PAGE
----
Leading article: Our role in closing Guantanamo

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Some 255 prisoners are held without charge in Guantanamo Bay detention centre. Barack Obama's commitment to close the facility is one of the most important, symbolic elements of his agenda as president-elect. It represents the rejection of a disreputable element of US foreign policy. Asked by Time magazine about criteria by which he would measure his success in office, Mr Obama said: "On foreign policy, have we closed Guantanamo in a responsible way, put a clear end to torture and restored a balance between the demands of our security and our constitution?"

Guantanamo has become shorthand for giving the rule of law short shrift and riding roughshod over the Geneva Convention. It has also become associated with practices incompatible with civilised values. Its very location was a means of circumventing protections afforded by the US constitution. And the use of torture – the only honest description of the simulated drowning known as waterboarding – to extract testimony from prisoners would unquestionably be condemned by the US were it practised in other countries. Closing Guantanamo would represent a commitment to the rule of law.

It should also be a signal that the "war on terror" is not an end that justifies any means. As Rupert Cornwell reports today, there are already some worrying indications that President Bush may pardon those within the Pentagon, the Justice Department and the White House who authorised coercive interrogation in Guantanamo, and those who used it. That would be an indication that individuals are not responsible for their actions. It would also undermine US attempts to buttress the principle of accountability elsewhere in the world, not least in war crimes tribunals.

Barack Obama has raised almost impossible hopes, and one of them has been for a new kind of world order in which the rule of law will hold, in which there is some congruence between US rhetoric and US actions, in which America can be an exemplar of respect for the rights of individuals. Closing Guantanamo is just the start of that wider endeavour, and it should have Britain's wholehearted support.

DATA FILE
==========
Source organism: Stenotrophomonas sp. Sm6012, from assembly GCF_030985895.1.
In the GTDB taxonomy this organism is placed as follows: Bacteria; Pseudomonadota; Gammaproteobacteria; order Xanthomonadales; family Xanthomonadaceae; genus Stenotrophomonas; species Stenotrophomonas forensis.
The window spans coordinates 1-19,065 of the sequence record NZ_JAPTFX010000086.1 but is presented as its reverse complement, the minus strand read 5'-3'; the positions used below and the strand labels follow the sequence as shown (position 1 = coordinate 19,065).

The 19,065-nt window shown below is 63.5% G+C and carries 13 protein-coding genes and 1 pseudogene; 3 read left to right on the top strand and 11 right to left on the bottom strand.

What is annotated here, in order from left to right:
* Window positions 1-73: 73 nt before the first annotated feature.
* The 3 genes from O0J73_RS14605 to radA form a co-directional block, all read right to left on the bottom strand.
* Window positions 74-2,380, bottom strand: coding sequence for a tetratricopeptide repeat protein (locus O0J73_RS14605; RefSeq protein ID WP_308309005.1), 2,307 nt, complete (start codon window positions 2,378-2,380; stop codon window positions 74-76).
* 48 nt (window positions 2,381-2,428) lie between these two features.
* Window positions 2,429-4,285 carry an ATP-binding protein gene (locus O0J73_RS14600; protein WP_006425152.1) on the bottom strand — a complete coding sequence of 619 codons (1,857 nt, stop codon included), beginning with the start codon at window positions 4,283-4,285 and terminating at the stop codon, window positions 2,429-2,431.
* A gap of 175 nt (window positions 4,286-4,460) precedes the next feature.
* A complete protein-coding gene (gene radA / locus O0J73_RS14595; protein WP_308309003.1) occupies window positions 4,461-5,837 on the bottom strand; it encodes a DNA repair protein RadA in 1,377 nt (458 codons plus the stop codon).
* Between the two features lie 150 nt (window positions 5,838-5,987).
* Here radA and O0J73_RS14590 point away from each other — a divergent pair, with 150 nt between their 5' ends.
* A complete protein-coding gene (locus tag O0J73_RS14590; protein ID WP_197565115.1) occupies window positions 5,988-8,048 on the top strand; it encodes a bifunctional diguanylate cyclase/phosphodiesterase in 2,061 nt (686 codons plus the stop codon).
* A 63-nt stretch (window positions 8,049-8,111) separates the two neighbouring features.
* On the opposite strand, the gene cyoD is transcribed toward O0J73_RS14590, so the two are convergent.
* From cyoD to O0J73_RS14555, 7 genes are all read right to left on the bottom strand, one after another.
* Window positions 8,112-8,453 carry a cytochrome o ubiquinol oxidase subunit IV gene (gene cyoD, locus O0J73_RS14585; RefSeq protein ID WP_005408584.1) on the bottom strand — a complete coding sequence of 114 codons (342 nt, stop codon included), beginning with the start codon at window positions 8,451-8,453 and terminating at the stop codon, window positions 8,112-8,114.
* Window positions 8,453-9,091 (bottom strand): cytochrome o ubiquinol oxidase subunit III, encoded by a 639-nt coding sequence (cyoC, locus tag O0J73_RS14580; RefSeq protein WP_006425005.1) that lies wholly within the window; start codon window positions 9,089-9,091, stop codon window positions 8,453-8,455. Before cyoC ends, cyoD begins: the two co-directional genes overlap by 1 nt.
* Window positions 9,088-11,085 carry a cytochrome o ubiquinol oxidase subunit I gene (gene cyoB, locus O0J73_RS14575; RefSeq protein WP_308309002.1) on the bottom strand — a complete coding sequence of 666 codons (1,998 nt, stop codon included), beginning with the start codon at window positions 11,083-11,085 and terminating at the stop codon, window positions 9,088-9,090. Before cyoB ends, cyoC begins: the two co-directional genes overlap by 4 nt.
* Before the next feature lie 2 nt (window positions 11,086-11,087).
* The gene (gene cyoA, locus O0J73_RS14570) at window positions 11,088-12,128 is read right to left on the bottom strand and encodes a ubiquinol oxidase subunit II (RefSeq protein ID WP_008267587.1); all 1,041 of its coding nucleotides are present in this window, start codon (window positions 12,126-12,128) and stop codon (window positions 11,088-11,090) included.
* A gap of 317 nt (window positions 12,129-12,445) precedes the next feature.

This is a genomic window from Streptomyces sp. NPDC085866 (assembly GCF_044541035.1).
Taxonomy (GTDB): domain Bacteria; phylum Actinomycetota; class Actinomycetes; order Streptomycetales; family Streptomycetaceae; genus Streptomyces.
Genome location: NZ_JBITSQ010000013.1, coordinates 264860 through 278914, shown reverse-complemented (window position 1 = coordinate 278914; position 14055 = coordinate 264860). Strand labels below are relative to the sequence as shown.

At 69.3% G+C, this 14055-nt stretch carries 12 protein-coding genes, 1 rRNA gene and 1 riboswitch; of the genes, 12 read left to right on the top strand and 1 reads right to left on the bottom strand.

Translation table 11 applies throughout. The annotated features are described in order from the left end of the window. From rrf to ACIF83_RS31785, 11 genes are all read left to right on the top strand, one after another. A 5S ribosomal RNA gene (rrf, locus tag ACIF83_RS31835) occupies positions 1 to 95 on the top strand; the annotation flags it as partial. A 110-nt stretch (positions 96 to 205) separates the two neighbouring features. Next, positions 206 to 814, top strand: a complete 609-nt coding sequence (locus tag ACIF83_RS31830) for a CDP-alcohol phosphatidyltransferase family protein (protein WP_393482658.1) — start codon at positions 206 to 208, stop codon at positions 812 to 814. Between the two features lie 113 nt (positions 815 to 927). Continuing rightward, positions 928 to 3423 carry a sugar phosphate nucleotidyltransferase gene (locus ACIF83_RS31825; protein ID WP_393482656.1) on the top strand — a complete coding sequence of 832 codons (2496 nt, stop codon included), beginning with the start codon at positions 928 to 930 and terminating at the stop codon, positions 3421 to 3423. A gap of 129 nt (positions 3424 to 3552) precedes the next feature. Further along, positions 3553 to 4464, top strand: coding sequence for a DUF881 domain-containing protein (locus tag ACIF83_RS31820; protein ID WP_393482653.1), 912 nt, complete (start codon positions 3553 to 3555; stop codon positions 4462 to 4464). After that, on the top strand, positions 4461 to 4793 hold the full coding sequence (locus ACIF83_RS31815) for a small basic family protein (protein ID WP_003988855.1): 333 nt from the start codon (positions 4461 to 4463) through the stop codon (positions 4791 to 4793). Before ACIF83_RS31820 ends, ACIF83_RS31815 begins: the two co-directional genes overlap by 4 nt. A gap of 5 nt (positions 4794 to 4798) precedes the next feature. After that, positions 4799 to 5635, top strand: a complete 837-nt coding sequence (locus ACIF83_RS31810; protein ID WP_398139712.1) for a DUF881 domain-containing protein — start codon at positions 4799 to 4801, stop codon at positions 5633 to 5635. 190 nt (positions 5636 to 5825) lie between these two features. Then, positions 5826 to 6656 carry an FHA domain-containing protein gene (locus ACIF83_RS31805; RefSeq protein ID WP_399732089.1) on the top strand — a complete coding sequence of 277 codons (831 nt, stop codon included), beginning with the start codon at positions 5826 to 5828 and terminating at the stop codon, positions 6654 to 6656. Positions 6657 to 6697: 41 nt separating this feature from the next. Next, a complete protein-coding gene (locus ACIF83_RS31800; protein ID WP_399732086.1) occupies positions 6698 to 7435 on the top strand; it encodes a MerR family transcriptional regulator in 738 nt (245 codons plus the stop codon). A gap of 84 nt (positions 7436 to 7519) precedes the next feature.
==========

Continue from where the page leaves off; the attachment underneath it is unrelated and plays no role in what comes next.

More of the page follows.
This country's tacit acceptance of "extraordinary rendition" by the US was a sin of omission at the very least. The lack of curiosity shown by senior ministers about the provenance of much US intelligence will surely return to haunt them.

What to do then with the Guantanamo prisoners is a relatively small question, though one that could have been designed to stoke popular resentment at the prospect of Britain taking any of them. Some detainees cannot be returned home either because of reluctance on the part of those countries to have them, or because of fears that they could be tortured on their return.

The British Government is reported to be in negotiations about the possibility of taking some of them here. Lord Goldsmith, the former attorney general who negotiated the return of British detainees, has said that Britain should accept some of the prisoners if that would help to close the facility. It would be, he said, in the country's self-interest because Guantanamo was damaging Britain, having become "a recruiting agent for terrorism".

It has indeed, and we should never say never. But this is not of itself an argument for this country to take on detainees who have no connection with this country. This is a problem made in America, and America must deal with its consequences.

Britain, given its solidarity with the US in Iraq and Afghanistan, has no need to curry favour with Barack Obama. His election delighted Britain; he knows as much. Unlike some of America's European allies – Germany, to name just one – Britain has put its troops in harm's way as part of the US-led alliance in the region. In the overall scheme of things, the US needs Britain, not least for Mr Obama's forthcoming surge in Afghanistan.

In any event, what needs to be questioned seriously is just why it is unsafe for detainees to be returned to their own countries. Do we have to accept as a fact of life in this new world order that prisoners are routinely tortured in detention? Yemen has accepted Osama bin Laden's driver, to serve his sentence at home.

The US does have considerable political and economic clout in the region, and under the new administration it will have more. It could use that influence to ensure that prisoners returned to their home countries will not be abused in detention or on release. Otherwise, it should provide ex-detainees with a home, protection and an identity for themselves and their families in the US; that is the minimum price America must pay for Guantanamo.

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